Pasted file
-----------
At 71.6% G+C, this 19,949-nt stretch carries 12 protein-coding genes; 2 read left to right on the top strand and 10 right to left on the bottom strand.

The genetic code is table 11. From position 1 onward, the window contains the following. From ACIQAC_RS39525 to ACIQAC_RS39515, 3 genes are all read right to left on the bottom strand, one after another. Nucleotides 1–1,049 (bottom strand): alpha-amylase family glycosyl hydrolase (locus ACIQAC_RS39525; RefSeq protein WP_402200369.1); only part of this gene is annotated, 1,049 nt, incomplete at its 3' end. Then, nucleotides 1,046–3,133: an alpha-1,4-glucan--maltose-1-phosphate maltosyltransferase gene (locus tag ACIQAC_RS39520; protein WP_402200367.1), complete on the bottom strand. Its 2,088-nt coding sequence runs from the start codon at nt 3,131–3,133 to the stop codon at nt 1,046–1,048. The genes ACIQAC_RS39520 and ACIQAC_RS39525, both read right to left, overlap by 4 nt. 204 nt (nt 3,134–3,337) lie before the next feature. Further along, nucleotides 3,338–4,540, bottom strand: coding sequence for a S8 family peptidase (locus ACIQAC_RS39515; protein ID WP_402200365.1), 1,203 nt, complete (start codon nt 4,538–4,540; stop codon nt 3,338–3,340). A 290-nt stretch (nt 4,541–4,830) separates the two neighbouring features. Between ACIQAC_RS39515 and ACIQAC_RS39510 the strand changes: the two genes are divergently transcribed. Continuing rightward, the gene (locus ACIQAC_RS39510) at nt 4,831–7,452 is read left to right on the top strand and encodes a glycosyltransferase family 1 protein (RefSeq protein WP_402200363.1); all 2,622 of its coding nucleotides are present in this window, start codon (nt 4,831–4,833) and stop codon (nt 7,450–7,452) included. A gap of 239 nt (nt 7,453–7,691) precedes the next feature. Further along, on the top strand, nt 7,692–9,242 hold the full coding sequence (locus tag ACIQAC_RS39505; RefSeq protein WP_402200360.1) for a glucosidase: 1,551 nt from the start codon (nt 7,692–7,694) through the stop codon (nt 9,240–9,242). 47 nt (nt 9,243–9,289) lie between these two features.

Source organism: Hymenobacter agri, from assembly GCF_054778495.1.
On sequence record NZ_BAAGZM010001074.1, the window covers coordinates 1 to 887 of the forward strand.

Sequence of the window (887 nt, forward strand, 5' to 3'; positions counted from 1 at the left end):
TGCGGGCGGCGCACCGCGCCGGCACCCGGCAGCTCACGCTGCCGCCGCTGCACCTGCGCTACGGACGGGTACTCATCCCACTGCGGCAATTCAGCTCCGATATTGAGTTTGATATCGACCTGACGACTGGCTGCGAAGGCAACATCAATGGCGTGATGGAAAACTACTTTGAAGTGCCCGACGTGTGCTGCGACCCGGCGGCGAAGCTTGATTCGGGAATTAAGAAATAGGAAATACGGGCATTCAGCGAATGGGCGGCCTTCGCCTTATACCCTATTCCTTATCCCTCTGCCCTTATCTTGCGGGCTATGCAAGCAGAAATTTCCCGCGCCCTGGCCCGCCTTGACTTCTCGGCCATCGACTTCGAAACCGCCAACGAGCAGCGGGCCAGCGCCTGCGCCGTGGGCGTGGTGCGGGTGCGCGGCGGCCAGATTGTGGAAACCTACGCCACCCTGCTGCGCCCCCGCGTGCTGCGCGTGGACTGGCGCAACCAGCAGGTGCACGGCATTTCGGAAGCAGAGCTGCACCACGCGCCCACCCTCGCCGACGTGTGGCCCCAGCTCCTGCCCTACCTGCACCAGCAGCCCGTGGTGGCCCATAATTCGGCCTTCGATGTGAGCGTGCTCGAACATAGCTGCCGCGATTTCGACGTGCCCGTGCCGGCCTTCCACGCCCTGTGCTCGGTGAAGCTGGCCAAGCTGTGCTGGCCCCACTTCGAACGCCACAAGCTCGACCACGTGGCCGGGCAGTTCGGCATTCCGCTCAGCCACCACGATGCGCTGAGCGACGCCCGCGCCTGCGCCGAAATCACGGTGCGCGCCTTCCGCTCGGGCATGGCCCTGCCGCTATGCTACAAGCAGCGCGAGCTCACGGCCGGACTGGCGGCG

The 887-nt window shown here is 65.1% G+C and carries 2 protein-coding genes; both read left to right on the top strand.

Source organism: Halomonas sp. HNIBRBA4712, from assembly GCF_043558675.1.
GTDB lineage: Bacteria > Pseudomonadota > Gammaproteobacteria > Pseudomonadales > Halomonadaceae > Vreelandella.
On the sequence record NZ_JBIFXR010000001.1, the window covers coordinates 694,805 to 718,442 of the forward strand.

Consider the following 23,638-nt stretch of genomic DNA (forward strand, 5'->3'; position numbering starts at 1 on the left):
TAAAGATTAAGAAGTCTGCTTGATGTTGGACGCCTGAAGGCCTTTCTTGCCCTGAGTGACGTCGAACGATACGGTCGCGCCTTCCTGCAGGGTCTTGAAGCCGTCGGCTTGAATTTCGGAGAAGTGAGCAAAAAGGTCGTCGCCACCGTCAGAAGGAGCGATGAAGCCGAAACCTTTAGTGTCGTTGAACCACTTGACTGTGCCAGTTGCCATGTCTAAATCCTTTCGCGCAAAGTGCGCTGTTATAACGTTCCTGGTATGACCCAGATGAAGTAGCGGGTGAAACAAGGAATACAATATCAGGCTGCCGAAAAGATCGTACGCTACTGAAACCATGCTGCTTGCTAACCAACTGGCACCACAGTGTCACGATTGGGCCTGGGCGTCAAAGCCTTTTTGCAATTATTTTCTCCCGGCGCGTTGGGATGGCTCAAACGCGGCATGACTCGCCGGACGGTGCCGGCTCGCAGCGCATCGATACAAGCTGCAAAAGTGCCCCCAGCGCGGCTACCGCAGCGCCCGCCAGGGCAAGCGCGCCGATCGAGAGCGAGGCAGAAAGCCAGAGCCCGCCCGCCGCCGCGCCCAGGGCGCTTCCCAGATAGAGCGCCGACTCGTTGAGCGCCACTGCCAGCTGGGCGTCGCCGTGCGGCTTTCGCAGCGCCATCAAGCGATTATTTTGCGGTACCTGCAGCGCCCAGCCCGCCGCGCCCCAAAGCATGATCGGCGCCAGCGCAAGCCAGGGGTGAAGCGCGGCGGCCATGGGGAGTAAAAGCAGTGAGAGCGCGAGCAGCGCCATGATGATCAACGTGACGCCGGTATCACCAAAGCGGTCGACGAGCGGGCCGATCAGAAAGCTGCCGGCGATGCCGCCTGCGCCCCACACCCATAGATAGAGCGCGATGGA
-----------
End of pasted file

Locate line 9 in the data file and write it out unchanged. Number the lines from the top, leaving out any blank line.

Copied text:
GTDB lineage: Bacteria > Pseudomonadota > Gammaproteobacteria > Pseudomonadales > Halomonadaceae > Vreelandella.